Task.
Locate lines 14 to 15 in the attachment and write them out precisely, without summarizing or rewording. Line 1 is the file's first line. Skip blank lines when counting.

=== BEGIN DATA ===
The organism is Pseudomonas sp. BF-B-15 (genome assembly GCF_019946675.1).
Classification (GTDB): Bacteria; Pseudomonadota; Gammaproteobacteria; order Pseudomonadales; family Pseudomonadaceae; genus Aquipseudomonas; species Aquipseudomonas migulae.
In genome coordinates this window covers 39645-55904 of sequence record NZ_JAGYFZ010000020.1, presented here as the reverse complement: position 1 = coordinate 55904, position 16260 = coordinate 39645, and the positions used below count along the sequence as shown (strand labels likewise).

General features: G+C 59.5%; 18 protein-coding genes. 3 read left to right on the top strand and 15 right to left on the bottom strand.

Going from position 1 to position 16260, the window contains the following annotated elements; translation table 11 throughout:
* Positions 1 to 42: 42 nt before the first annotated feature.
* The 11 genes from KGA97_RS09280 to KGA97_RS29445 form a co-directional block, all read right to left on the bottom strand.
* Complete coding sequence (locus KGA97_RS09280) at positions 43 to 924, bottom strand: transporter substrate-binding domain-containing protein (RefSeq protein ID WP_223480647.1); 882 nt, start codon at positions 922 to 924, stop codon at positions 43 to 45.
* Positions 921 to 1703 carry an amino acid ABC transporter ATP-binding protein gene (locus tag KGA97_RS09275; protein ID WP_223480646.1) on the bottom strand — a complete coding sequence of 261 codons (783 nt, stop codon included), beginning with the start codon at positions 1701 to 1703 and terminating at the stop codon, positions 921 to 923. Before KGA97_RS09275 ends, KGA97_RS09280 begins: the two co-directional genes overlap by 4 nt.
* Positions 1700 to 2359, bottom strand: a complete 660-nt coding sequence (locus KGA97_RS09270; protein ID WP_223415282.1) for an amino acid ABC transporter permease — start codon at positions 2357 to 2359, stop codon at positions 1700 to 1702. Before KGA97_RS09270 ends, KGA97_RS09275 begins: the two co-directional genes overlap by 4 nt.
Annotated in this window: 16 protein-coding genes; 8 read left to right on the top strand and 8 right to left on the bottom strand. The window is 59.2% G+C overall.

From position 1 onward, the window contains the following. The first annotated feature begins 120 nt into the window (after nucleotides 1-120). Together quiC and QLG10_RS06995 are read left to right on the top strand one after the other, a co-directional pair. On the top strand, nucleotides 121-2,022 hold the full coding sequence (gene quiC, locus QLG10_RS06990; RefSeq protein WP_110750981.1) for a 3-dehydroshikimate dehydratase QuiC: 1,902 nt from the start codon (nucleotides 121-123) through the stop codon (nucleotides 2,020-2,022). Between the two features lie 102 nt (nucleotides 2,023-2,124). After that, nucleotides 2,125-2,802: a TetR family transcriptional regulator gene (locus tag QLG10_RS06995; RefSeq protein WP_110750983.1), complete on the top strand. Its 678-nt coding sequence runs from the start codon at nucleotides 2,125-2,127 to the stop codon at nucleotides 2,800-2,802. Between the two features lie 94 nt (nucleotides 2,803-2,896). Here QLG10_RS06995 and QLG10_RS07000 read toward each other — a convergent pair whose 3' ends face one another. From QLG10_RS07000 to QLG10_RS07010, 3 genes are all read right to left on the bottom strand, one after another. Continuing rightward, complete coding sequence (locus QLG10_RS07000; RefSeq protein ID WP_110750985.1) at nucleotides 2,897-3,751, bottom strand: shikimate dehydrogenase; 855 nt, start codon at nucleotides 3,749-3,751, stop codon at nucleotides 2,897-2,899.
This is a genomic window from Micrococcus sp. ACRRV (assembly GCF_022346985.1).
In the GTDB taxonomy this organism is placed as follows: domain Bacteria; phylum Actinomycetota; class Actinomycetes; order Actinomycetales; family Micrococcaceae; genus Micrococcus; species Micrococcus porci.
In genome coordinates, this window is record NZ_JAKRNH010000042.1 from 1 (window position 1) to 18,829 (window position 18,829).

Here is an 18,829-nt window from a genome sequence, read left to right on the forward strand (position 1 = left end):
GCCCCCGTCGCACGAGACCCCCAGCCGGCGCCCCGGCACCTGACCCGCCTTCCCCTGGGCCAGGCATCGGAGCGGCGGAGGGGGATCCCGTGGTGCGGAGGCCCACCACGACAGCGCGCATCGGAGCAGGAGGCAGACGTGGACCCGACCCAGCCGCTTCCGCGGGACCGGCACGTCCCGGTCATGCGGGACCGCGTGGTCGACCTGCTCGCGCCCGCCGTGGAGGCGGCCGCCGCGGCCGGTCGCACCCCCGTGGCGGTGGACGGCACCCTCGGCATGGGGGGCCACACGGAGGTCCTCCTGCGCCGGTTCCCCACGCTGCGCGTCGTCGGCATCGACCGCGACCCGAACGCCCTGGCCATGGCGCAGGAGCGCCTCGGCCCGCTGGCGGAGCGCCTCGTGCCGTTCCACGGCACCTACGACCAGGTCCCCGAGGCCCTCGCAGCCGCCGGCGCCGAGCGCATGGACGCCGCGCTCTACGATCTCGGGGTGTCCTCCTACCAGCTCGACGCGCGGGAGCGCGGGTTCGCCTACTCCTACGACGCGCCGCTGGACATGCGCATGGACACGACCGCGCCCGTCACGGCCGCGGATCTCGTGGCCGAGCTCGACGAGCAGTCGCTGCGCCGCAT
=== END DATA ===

In the GTDB taxonomy this organism is placed as follows: domain Bacteria; phylum Actinomycetota; class Actinomycetes; order Actinomycetales; family Micrococcaceae; genus Micrococcus; species Micrococcus porci.
In genome coordinates, this window is record NZ_JAKRNH010000042.1 from 1 (window position 1) to 18,829 (window position 18,829).